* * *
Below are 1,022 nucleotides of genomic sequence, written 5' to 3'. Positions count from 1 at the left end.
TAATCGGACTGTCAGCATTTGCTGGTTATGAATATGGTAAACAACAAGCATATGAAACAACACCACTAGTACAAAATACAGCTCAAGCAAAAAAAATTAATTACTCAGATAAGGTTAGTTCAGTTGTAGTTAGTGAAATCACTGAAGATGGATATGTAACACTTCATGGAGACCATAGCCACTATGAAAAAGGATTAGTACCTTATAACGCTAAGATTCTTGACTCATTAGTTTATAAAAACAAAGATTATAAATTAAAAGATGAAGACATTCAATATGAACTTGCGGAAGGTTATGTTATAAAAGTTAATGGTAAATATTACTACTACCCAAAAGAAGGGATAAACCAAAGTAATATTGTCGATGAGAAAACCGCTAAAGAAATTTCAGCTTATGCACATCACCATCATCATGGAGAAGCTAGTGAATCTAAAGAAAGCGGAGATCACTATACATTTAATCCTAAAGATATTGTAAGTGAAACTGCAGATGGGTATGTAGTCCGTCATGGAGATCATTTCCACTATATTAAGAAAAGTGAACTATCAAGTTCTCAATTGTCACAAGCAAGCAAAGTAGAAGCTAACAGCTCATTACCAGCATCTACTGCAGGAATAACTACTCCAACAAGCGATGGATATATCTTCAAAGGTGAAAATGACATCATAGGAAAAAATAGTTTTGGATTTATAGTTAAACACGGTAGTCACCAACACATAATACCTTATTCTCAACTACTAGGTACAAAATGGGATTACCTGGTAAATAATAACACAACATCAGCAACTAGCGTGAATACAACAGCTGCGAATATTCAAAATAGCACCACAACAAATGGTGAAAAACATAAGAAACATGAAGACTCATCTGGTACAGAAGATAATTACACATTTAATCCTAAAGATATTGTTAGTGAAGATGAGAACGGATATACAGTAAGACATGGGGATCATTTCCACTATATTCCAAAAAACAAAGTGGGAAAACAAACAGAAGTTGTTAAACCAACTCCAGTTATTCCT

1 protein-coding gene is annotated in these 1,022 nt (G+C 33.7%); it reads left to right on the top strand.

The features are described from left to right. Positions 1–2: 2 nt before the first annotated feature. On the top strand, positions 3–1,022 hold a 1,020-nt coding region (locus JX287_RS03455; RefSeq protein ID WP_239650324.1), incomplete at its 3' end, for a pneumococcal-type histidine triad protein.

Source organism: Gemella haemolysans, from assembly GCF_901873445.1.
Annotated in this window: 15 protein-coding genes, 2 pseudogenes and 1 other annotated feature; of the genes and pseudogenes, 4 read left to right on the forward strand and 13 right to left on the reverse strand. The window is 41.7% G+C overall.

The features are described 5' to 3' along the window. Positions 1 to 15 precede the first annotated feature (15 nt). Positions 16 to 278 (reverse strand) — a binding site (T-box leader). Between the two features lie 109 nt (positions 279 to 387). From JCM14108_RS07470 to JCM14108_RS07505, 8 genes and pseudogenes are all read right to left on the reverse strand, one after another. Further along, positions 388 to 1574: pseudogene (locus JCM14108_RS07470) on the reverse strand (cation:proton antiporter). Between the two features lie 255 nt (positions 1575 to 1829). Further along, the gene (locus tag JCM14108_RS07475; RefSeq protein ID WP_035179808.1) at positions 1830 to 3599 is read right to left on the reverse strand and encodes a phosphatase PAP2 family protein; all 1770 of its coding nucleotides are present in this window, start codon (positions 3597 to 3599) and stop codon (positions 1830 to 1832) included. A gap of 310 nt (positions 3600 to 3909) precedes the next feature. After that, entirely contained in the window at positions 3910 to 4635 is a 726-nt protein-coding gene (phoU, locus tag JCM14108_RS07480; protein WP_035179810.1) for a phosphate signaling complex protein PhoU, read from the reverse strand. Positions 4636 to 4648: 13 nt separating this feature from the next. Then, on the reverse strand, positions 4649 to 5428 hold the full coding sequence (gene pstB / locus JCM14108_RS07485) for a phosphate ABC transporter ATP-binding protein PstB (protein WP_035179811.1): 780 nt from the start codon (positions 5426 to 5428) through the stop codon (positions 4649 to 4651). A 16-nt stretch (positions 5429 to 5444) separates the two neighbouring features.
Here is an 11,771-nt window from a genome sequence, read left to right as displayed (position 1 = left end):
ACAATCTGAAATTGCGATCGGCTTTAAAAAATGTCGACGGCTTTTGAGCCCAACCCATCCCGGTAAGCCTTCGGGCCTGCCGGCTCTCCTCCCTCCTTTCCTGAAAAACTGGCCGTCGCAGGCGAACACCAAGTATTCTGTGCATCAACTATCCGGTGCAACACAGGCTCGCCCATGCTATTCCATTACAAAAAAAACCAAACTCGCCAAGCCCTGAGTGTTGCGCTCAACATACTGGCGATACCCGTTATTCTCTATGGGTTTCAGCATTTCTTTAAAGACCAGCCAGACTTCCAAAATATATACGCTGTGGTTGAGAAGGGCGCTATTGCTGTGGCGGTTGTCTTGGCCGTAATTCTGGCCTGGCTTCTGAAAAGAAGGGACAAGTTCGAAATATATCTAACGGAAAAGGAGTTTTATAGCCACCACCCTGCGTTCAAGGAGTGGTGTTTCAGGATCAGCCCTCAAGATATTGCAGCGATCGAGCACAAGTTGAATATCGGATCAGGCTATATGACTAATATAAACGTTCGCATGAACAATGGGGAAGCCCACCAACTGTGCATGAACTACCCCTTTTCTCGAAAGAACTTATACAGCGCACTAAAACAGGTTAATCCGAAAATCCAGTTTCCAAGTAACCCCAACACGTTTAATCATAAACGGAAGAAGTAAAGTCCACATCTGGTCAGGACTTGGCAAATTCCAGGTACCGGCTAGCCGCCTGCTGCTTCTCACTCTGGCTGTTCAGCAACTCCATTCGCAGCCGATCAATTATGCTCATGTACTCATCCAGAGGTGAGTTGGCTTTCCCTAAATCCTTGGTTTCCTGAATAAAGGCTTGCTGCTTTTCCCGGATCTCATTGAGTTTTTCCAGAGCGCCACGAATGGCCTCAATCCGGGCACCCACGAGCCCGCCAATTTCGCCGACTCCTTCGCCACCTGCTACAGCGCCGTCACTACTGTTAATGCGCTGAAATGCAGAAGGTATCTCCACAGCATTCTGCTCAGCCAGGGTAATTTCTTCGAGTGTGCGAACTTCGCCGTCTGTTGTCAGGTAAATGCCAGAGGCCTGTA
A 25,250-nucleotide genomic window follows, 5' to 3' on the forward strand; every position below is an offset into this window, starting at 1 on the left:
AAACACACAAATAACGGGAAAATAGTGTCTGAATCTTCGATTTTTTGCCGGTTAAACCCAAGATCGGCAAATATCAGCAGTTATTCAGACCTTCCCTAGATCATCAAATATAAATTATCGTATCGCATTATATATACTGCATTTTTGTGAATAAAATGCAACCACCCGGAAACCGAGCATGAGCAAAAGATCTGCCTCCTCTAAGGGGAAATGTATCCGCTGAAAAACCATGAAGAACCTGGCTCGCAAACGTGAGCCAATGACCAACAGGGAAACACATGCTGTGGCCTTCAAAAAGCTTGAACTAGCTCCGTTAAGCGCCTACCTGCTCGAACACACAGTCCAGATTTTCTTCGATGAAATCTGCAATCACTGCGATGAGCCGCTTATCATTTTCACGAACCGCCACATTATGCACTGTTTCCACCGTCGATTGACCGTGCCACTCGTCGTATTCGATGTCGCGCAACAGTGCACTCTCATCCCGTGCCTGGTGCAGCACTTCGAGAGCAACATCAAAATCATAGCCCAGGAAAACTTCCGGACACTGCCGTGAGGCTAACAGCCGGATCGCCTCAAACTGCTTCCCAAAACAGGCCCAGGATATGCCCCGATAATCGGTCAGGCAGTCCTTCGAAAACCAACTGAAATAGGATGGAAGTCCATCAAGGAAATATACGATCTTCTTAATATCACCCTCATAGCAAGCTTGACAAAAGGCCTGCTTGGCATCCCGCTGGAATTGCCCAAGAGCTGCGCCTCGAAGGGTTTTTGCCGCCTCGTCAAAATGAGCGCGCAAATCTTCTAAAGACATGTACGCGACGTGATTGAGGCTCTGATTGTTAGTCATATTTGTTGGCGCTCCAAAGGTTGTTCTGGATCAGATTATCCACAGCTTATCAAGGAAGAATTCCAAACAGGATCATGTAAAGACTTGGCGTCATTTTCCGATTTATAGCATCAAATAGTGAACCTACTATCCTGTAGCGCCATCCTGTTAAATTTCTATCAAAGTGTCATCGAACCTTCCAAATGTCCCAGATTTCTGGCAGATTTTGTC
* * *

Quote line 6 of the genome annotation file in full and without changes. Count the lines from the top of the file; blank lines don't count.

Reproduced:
Annotated in this window: 15 protein-coding genes, 2 pseudogenes and 1 other annotated feature; of the genes and pseudogenes, 4 read left to right on the forward strand and 13 right to left on the reverse strand. The window is 41.7% G+C overall.